The HL2 leak was of a build that was nowhere near ready. If I remember, Valve was somewhat guilty of having pretty heavily exaggerated how close HL2 was to being finished at the time. This doesn't in any way justify the leak, but it does explain why the game changed substantially and for the better - it wasn't really much to do with the leak at all. Crysis 2, on the other hand, has a release date that's not much more than a month and a half away. There's not much that can be done.

    There isn't really an upside to this one. The only way there could be would be if whoever in the supply chain is responsible for this leak were to say, trip up and fall out of a third floor window into a skip full of broken glass and dogshit.

  • by RogueyWon (735973) * on Saturday February 12, 2011 @04:43AM (#35184486) Journal
    "Incomplete" almost certainly doesn't mean "the last two levels aren't in there". Not when the game is this close to release. Games development doesn't work that way any more. What it probably means is that "the final 20% of the serious bugs that we needed to eliminate before launch are still in there". In other words, if this differs from the version that gets submitted as gold master, any differences will be a pronounced negative and will be the kind of annoyance that will just put people off from buying anyway (and create the worst sort of pre-release publicity).
  • Re:Astonishing (Score:2, Insightful)

    by McTickles (1812316) on Saturday February 12, 2011 @07:23AM (#35185040)

    Everything is "illegal" nowadays, im not astonished.

    Only media corporations are pretending to be astonished so they can go and whine about the "astonishingly illegal" sites to politicians.

  • by KDR_11k (778916) on Saturday February 12, 2011 @07:30AM (#35185070)

    The pile of matter that works together to call itself "Stellian" apparently decided it lords over more piles of matter and that other piles of matter may not touch or manipulate those piles of matter.

    You can make anything sound absurd by abstracting enough but there is no inalienable right to download, store and copy copyrighted works. Sure, nature itself won't prevent you from doing it but that's not a standard to form a society by.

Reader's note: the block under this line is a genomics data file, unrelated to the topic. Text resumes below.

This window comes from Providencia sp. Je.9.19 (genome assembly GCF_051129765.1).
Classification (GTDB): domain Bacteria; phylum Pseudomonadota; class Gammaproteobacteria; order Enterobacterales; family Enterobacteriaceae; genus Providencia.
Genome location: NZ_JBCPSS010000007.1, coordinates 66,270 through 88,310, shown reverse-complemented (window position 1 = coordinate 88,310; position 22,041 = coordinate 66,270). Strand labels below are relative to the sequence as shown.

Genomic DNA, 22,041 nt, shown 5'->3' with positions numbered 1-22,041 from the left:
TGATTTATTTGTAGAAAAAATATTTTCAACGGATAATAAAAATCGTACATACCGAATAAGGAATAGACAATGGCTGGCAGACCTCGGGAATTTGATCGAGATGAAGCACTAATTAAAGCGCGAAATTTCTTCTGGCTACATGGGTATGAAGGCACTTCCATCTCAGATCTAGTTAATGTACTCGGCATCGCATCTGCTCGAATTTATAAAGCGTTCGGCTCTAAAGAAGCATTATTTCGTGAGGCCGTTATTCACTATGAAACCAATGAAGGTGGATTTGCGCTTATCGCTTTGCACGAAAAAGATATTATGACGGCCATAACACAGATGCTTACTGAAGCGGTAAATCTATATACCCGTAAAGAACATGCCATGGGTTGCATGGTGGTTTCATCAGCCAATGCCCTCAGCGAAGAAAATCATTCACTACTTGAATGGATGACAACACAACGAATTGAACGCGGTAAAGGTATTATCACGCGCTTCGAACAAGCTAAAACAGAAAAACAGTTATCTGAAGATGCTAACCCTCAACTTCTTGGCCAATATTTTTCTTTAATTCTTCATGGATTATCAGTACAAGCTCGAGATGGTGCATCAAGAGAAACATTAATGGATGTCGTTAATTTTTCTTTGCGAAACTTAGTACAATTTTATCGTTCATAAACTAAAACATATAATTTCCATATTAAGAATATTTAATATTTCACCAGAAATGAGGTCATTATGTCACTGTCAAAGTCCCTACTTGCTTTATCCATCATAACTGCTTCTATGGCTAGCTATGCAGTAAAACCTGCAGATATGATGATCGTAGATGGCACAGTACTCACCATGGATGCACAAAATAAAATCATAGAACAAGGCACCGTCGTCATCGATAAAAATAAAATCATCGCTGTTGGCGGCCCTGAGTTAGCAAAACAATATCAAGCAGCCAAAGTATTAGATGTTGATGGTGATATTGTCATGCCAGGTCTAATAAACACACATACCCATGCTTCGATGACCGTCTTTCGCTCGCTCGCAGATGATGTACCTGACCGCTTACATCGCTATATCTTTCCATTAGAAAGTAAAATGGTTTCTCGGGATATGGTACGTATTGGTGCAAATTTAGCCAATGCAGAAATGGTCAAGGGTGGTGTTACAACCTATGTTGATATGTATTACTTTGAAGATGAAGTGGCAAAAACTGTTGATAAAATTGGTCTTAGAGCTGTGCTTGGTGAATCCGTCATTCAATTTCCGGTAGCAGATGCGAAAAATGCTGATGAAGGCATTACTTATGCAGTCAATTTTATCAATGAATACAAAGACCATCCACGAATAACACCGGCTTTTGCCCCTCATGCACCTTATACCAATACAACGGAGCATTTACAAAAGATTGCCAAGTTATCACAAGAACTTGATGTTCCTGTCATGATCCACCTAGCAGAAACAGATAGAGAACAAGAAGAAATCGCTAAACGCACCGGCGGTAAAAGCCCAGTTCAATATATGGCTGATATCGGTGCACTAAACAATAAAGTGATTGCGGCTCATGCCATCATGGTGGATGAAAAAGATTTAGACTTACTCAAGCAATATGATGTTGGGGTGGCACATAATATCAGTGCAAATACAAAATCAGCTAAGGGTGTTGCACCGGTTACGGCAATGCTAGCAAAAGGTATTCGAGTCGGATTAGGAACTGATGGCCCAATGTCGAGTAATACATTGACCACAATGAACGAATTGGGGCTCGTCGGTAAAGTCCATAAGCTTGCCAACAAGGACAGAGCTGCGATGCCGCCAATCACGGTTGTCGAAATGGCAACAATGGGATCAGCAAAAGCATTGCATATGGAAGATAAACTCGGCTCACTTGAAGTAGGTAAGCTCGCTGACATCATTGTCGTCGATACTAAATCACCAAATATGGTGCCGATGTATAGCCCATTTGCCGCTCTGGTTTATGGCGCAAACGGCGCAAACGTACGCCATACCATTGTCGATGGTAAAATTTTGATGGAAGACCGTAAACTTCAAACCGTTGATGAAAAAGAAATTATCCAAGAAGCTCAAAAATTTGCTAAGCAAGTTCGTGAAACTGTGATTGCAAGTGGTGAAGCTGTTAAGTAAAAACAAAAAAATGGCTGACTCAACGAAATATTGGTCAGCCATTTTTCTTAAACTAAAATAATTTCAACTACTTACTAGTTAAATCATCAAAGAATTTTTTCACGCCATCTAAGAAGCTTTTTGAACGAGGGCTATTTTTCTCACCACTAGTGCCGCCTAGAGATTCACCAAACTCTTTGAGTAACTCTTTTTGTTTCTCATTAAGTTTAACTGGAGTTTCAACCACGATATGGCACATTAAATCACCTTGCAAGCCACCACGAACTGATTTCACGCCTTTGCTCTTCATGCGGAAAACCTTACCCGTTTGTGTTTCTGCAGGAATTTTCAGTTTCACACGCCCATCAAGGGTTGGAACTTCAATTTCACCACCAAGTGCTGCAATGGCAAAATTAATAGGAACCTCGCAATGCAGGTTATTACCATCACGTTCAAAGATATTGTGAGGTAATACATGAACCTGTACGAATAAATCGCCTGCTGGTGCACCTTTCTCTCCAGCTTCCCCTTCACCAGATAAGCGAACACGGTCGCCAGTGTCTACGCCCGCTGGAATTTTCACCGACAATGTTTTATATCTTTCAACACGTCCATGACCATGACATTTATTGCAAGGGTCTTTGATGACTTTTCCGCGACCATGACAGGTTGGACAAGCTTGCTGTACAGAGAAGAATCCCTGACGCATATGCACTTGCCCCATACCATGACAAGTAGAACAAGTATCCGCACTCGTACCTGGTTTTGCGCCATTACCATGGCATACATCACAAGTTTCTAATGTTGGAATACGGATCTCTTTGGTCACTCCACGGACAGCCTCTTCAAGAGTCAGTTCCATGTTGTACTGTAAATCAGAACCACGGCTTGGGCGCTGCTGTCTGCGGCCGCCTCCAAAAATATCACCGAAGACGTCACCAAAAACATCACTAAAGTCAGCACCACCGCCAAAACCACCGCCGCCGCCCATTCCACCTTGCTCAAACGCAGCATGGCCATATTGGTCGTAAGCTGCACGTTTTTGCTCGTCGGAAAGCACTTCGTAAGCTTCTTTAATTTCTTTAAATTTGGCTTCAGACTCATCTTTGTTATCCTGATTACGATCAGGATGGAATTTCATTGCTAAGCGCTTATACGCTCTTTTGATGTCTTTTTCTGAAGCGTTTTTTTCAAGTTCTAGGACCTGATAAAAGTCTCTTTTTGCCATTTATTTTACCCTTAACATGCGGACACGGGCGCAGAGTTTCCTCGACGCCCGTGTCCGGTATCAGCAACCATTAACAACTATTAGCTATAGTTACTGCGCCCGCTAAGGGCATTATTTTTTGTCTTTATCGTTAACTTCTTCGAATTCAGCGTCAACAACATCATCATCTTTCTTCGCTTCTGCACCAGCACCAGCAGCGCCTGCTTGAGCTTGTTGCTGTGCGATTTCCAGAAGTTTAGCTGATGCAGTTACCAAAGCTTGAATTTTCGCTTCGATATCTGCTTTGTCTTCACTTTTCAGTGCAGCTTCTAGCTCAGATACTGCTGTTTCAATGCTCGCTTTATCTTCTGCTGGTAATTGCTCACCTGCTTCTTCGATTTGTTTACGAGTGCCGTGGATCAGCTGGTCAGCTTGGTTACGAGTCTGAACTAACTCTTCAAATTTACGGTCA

• by Nagrom (1233532) on Saturday February 12, 2011 @07:34AM (#35185086)

    If everyone thought like you then your supposed inalienable rights would be irrelevant as there'd really be no more games being made for you to download anymore anyway.

    Well, ok, there'd still be floods of free Flash games and indie stuff but let's not pretend that anyone downloading this leak is disinterested in the kind of AAA games that depend upon the current publishing models. Making them is simply unsustainable in the face of sufficiently high piracy rates and this is primarily why most publishers barely care about PC anymore. (I work in the industry. This isn't just PC gamers bitching about inferior ports; the publishers really aren't very interested unless it's a low cost by-product of the console versions.)

    I find it bizarre that so many people are incapable of appreciating that the economy and the nature of products being made have simply changed over the last decade or so. I see no reason why digital content should be inherently less valuable or worth protecting than physical product. The fact that no-one happens to have invented a way of magically cloning the latter without damaging the original isn't really relevant; the point is that without continuing the long-standing arrangement of someone investing money to make a product and then people paying for it if they want it, thereby providing a return on that investment, no-one will make the product anymore. Who exactly wins in this situation?